Friday, May 17, 2013

BREAKTHROUGH

I've been wanting to write for a very long time now. And I don't mean blog pots---I mean actual writing-- as in a story of my own. I don't think you can read as much as I do and love reading as much a I do and not eventually, somewhere deep down, start to think that maybe you, too, have a story to tell.

The urge to write is a funny thing to a person who doesn't write. It's like a lifelong vegetarian suddenly getting a craving for pot roast. You've never eaten it before, so  it's pretty freaking strange that your body (or imagination) is telling you that you want it.

Writing has always been an awesomely cool idea to me. But having never done it before, it remains a Schrödinger's cat of mystery. If I never open the box I'll never know if I'm a good writer or a bad writer. Of course it's a defense mechanism to protect the gee-golly hope that maybe I am a good writer! This is a problem. Because unless I actually try it, my writing will not just be an unknown neutral, it will be both good AND bad, as both exist as true until proven otherwise.

But how do I try? How do I begin? Writing a story is so unbelievably daunting. How do authors know where to begin and where they want to end up? How do they craft the plot? How do they imagine all those beautiful little moments that reveal character or move the story along? How do I write a story if I don't know exactly where I want to go with it? There are so many unknowns and that is SCARY.

It was then, in this moment of panic-- that I had a moment of clarity:

Writing a story is and always will be infinitely intimidating.
So stop thinking about it that way, and find a new way to look at it:

Think about writing as taking a trip. 

When you go on vacation, you know where your initial destination is, you know who you're traveling with, and you know when you expect to return. The rest of it---the unplanned, the unknown, is THE REASON you take the trip. You'll see a new place, and have new experiences. Things will happen. By the end of the vacation, you will have amassed a story to tell. It could be dull, it could be thrilling. Either way, you will have a beginning, middle, and an end.  If you knew every detail that would unfold before you took the trip, you probably wouldn't feel the need to go anymore. The mystery of possibility makes the trip fun to live through. The same is true for the one writing the story, and the one reading the story.

We're both embarking on a trip with my characters. We know where our journey begins but we don't know what we'll go through together before we get back. We'll see new places, meet new people, be thrown into unfamiliar situations. The way we handle ourselves will inevitably reveal character. The things that happen will become plot.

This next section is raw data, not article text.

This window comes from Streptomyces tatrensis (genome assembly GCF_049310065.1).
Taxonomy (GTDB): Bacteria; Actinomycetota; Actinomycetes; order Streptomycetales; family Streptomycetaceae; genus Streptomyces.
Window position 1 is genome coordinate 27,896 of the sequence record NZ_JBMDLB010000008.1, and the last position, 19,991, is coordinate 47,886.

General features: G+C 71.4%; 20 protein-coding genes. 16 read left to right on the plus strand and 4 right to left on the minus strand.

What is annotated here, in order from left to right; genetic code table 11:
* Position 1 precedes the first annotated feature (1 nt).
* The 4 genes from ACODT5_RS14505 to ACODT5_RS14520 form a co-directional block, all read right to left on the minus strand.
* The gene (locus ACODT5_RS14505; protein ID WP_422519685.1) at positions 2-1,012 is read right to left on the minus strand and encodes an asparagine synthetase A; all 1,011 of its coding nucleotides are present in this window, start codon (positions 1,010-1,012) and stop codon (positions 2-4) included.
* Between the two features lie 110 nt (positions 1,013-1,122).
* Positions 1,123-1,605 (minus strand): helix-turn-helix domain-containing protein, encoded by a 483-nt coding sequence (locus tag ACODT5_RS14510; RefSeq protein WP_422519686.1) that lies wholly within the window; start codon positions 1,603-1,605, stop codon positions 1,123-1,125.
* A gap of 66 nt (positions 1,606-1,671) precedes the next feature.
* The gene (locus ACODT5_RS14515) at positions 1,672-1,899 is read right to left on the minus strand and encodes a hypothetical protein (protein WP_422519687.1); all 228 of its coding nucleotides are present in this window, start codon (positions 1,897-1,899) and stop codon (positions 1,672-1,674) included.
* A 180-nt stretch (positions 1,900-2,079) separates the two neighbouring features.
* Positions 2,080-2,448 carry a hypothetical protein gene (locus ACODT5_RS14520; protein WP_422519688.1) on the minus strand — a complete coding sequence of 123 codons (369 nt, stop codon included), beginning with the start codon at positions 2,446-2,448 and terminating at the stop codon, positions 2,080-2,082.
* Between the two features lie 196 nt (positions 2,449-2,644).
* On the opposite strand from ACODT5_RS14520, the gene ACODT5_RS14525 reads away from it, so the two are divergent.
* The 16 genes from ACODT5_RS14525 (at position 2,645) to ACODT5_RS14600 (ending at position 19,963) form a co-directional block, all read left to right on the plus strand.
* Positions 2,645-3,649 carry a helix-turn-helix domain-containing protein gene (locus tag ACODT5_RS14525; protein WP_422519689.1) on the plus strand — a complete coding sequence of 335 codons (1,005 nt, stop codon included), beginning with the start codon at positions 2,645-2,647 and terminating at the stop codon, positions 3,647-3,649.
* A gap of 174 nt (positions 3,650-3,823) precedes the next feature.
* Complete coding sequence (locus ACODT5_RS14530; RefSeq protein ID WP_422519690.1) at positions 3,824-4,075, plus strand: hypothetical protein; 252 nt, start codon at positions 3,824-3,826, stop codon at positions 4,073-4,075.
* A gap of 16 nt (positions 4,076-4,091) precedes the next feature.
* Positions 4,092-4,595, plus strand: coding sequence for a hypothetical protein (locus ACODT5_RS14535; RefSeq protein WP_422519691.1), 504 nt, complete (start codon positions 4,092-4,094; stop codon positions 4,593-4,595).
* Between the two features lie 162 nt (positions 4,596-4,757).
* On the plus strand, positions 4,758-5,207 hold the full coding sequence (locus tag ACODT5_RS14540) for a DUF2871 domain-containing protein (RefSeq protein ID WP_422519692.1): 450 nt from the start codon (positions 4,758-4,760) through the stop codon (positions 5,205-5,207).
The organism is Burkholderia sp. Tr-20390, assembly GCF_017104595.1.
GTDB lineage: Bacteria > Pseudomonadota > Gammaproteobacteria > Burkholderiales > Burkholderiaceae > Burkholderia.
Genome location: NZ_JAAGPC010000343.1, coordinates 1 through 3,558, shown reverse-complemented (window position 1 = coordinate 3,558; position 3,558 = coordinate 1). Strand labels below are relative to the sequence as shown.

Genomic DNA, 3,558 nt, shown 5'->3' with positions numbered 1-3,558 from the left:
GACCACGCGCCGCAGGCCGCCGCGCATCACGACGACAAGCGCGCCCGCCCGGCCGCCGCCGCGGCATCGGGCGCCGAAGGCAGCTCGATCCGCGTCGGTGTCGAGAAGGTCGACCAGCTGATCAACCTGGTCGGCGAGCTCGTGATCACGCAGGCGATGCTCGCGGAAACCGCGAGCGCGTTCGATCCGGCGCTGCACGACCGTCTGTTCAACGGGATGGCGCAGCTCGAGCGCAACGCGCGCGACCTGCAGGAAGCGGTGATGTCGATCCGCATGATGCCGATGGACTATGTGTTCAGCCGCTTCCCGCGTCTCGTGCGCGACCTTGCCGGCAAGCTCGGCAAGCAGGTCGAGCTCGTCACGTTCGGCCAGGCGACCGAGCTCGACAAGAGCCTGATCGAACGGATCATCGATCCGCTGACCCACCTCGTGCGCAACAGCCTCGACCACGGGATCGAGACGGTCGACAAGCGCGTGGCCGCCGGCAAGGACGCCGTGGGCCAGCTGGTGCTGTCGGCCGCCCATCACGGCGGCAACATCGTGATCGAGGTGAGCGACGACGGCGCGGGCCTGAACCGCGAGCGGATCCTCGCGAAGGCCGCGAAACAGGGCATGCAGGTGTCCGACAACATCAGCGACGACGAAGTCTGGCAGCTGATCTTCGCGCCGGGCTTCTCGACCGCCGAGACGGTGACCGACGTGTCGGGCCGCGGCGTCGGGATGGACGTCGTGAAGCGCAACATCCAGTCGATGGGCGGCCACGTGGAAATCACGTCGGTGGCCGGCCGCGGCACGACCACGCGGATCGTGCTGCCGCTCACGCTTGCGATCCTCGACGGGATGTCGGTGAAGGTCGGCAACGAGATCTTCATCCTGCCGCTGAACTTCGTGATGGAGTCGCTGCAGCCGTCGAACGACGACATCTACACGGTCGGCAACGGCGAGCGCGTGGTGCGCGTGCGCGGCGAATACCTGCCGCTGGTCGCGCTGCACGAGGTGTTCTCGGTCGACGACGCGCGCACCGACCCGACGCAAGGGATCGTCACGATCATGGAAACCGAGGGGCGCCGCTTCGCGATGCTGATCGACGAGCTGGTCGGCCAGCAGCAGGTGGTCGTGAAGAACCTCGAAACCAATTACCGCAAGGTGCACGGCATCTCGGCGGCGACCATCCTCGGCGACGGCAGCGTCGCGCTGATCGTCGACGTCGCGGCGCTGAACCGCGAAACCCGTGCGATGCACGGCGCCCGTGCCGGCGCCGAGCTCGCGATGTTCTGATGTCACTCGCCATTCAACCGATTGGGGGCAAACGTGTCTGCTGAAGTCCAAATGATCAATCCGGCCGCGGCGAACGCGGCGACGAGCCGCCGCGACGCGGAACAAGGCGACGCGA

Write, and things will happen. That's all there is to it.

So yesterday afternoon, lead by a force deep down in my gut that I could no longer ignore, I tried IT. Pencil to paper. Excited by possibility, terrified by expectation...

And lo and behold---
WORDS CAME OUT.

3 comments:

  1. For me writing is like illustration.

    First come up with an idea and 'sketch' it out (freewrite and see where it takes you.) Try to visualize various elements and flesh them out, and push through the fog. After a bit of doing this the plot and characters will start to take shape, which makes it easy for the next step... creating 'thumbnails' (in this case, the key points and transitions in the plot from beginning to end). Next do some research, create more 'sketches' and start to fill in details so that everything fits together contributing to the overall 'picture.'

    Now begins the rough draft (write, write, write)! Next, really start to render and gradually tighten everything up in the piece (correcting grammar, trimming wordy sentences, making the transition from one scene or conversation smoother, etc.) It's ok if things change as you go along. It also wouldn't hurt to get peer evaluations or consumer reactions at this point. Finally make a few more passes through the whole composition for cohesiveness, final details and corrections. The end!

    As the old saying goes, take every journey one step at a time...and you will find yourself suddenly at the end! Hope this was at least amusing, if not helpful.

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  2. You are so right with the writing Schrödinger's cat - it can be good and bad but as long as we don't actually try it, we have no idea how it will work out. In my head my story ideas always seems so fabulous but I have to start writing, changing and improving them to see if they are valuable enough to see the daylight (so it's not even that easy that you sit down and write - you have to work more on the story before starting to judge it). It sounds like wasting a lot of time just to decide that one's a terrible writer ;)

    BUT! I think that us, creative minds, always have stories to tell. Maybe those stories can be put in novels, maybe in comic books or even picture books without any words actually, but those stories are there, hiding somewhere in our brains and dancing with our free spirits :)

    When you write your story, will you show it for all of us to see and praise? :D

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  3. How very cool....now i'm fascinated to read this story.

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